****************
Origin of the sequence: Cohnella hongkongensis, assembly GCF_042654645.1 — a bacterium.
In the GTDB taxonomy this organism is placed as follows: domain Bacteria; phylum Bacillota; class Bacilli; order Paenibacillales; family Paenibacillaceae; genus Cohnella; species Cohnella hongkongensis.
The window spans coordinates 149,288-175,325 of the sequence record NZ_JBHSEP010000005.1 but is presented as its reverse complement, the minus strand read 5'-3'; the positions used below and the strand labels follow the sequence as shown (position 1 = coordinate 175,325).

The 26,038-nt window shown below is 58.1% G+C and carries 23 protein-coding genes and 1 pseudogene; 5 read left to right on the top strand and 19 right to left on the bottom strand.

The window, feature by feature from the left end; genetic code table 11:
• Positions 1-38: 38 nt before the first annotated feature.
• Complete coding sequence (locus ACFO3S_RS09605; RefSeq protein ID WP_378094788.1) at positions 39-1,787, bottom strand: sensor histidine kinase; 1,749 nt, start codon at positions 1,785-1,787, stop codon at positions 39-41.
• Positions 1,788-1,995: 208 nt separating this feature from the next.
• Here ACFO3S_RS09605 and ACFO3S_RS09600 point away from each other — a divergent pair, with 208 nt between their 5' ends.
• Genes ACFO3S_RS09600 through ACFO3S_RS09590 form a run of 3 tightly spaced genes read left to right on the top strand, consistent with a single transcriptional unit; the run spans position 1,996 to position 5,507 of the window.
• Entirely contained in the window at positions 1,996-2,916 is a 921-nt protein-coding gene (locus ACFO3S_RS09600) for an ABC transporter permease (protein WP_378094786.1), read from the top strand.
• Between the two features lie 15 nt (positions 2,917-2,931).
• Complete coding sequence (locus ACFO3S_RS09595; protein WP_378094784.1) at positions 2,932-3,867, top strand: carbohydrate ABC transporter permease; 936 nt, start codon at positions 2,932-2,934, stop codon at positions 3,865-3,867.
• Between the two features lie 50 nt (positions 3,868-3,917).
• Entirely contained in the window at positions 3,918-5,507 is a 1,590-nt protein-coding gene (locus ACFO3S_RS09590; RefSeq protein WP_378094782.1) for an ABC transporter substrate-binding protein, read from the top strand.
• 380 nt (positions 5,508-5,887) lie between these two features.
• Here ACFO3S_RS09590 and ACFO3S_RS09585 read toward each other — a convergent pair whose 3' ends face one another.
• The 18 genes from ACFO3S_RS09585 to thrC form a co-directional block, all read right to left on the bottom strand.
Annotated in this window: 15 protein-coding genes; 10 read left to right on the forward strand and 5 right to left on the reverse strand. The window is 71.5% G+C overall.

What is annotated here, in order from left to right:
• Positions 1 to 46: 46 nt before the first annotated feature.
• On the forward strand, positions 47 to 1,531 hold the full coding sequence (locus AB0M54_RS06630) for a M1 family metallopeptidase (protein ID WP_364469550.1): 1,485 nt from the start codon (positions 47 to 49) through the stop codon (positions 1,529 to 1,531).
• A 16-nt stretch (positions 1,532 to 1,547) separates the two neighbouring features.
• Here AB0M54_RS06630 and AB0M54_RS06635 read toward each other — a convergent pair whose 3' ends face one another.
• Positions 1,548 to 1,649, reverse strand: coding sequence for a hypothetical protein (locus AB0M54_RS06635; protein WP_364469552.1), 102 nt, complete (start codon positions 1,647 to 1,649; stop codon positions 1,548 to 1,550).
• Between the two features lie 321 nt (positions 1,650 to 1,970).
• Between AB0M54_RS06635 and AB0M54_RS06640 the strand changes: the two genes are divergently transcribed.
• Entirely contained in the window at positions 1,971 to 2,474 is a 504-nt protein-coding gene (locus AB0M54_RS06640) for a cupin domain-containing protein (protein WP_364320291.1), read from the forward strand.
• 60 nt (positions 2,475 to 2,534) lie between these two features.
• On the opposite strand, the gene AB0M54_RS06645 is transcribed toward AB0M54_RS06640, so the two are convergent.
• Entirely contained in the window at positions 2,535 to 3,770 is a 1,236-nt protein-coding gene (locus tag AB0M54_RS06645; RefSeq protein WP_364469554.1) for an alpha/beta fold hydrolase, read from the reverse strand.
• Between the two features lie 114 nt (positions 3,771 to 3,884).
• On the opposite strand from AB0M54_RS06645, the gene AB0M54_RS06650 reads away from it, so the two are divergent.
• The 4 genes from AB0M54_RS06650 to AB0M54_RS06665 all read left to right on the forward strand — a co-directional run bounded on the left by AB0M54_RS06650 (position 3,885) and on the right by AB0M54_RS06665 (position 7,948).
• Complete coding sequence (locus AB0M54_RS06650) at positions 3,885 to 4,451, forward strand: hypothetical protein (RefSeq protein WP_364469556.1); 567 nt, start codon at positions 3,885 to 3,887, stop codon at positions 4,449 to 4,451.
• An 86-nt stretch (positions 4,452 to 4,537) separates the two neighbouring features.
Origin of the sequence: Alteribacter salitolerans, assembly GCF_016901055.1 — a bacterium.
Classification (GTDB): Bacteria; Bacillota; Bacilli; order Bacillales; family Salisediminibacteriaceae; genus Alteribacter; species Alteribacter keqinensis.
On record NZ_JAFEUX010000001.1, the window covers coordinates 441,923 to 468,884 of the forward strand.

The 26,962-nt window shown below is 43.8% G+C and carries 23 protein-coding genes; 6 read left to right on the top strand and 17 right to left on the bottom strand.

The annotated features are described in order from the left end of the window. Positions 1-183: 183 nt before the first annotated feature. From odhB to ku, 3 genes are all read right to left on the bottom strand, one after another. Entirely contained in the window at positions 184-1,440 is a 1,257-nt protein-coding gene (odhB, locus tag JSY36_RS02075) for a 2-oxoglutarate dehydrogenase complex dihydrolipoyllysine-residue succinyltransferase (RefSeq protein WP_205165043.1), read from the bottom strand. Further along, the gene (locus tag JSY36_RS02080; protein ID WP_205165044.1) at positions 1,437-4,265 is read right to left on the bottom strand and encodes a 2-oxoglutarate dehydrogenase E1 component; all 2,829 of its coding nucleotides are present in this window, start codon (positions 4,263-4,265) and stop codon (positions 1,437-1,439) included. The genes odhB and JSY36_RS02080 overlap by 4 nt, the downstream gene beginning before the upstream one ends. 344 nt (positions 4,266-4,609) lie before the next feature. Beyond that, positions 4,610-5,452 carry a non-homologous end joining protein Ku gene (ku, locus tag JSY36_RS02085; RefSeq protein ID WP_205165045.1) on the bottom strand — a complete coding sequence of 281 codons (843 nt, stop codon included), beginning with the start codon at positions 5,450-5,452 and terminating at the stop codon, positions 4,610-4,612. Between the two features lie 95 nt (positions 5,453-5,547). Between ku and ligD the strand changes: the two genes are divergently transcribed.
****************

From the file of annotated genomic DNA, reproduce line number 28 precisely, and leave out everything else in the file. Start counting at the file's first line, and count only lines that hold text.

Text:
• Entirely contained in the window at positions 1,971 to 2,474 is a 504-nt protein-coding gene (locus AB0M54_RS06640) for a cupin domain-containing protein (protein WP_364320291.1), read from the forward strand.